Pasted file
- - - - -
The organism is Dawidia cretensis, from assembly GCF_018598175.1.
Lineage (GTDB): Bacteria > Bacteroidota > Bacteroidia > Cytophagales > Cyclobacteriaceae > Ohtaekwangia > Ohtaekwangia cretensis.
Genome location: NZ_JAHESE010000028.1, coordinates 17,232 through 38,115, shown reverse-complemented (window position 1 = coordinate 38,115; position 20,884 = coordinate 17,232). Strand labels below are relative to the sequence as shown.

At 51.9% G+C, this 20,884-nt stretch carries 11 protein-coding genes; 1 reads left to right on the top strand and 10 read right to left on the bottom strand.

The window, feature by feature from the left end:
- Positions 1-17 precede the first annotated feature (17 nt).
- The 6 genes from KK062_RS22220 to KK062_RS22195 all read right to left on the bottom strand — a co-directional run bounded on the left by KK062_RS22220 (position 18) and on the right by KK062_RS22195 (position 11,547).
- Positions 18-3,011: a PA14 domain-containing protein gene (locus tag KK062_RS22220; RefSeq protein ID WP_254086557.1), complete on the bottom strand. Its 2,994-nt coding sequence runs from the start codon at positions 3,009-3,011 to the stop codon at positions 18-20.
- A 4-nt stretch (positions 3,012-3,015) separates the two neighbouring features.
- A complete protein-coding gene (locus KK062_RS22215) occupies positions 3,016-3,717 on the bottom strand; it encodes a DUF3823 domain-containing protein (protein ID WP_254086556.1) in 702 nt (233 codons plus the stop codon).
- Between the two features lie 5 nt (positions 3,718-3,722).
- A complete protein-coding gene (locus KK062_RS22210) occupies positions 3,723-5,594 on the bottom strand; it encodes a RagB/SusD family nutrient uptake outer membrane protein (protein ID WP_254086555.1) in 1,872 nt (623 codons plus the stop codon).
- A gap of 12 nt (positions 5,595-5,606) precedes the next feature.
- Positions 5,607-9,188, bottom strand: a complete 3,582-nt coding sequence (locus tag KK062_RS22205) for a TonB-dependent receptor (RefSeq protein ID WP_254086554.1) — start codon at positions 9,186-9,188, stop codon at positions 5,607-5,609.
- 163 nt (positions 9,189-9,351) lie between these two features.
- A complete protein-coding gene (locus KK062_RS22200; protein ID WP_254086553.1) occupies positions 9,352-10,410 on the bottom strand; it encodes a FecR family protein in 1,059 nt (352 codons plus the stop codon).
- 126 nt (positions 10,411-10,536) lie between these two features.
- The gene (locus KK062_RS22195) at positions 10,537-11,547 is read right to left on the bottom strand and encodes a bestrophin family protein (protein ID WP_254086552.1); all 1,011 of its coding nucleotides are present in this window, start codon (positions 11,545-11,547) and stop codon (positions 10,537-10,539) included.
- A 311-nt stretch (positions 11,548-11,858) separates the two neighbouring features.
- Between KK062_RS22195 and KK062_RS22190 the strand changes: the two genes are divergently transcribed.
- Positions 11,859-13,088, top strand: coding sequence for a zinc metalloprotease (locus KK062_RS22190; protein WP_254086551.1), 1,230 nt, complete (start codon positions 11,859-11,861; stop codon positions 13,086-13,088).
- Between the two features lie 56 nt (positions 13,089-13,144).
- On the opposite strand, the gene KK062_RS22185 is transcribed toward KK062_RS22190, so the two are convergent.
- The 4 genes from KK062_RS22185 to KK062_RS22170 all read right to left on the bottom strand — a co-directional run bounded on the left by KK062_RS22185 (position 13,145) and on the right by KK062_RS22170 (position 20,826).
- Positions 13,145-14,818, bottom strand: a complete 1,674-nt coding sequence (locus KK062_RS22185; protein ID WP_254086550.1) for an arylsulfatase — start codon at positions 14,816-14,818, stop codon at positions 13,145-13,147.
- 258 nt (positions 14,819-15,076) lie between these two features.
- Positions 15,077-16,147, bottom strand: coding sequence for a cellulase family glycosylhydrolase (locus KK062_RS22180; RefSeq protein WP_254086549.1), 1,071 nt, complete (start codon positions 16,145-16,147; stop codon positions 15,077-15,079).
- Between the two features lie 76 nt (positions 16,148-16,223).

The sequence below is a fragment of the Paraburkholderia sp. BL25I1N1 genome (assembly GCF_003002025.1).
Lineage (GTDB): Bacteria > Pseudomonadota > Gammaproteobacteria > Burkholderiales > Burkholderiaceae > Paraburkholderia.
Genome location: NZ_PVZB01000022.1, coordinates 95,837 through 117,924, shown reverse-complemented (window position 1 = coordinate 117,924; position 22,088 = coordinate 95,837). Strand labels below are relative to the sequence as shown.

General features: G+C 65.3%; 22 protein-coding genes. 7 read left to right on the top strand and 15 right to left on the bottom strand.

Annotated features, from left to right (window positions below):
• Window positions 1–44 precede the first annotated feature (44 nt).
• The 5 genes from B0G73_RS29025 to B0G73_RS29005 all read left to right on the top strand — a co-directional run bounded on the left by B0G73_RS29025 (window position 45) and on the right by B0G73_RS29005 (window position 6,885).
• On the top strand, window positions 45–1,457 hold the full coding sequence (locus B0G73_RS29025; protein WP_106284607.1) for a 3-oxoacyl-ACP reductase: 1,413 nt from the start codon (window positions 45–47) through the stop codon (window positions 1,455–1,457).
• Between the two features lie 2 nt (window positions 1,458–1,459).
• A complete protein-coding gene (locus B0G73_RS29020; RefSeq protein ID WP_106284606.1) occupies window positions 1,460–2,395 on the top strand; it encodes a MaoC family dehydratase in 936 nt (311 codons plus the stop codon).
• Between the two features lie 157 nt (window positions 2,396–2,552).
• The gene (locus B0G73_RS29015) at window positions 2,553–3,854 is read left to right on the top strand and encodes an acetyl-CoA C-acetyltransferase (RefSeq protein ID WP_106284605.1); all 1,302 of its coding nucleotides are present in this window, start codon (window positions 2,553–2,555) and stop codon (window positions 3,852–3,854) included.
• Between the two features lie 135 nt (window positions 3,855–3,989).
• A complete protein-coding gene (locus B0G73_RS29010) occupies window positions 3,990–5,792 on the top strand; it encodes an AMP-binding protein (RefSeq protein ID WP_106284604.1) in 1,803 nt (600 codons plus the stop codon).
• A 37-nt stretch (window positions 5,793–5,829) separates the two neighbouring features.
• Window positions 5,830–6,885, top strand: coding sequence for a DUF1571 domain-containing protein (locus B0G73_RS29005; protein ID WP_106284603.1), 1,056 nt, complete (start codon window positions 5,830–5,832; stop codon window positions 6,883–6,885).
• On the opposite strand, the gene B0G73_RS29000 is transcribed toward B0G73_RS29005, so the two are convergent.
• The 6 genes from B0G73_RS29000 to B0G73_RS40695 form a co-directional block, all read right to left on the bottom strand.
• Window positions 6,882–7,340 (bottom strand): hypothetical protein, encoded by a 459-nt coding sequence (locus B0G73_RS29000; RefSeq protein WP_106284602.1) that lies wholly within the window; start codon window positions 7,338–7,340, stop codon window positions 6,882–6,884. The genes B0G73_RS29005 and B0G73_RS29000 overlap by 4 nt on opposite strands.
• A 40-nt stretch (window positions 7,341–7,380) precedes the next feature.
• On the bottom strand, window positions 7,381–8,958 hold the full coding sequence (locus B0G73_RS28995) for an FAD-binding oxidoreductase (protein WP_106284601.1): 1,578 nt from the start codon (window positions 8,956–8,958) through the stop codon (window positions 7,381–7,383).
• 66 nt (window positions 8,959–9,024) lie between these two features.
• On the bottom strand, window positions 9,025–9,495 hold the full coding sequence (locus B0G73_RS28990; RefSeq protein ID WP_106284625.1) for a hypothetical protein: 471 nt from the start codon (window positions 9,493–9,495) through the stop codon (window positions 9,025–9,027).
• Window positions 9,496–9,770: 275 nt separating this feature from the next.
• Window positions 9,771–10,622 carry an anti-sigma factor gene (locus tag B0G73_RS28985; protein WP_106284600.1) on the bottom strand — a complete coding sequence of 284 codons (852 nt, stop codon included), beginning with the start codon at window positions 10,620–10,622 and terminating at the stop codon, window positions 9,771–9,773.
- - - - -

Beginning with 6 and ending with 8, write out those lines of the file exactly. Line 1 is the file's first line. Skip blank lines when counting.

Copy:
- Positions 1-17 precede the first annotated feature (17 nt).
- The 6 genes from KK062_RS22220 to KK062_RS22195 all read right to left on the bottom strand — a co-directional run bounded on the left by KK062_RS22220 (position 18) and on the right by KK062_RS22195 (position 11,547).
- Positions 18-3,011: a PA14 domain-containing protein gene (locus tag KK062_RS22220; RefSeq protein ID WP_254086557.1), complete on the bottom strand. Its 2,994-nt coding sequence runs from the start codon at positions 3,009-3,011 to the stop codon at positions 18-20.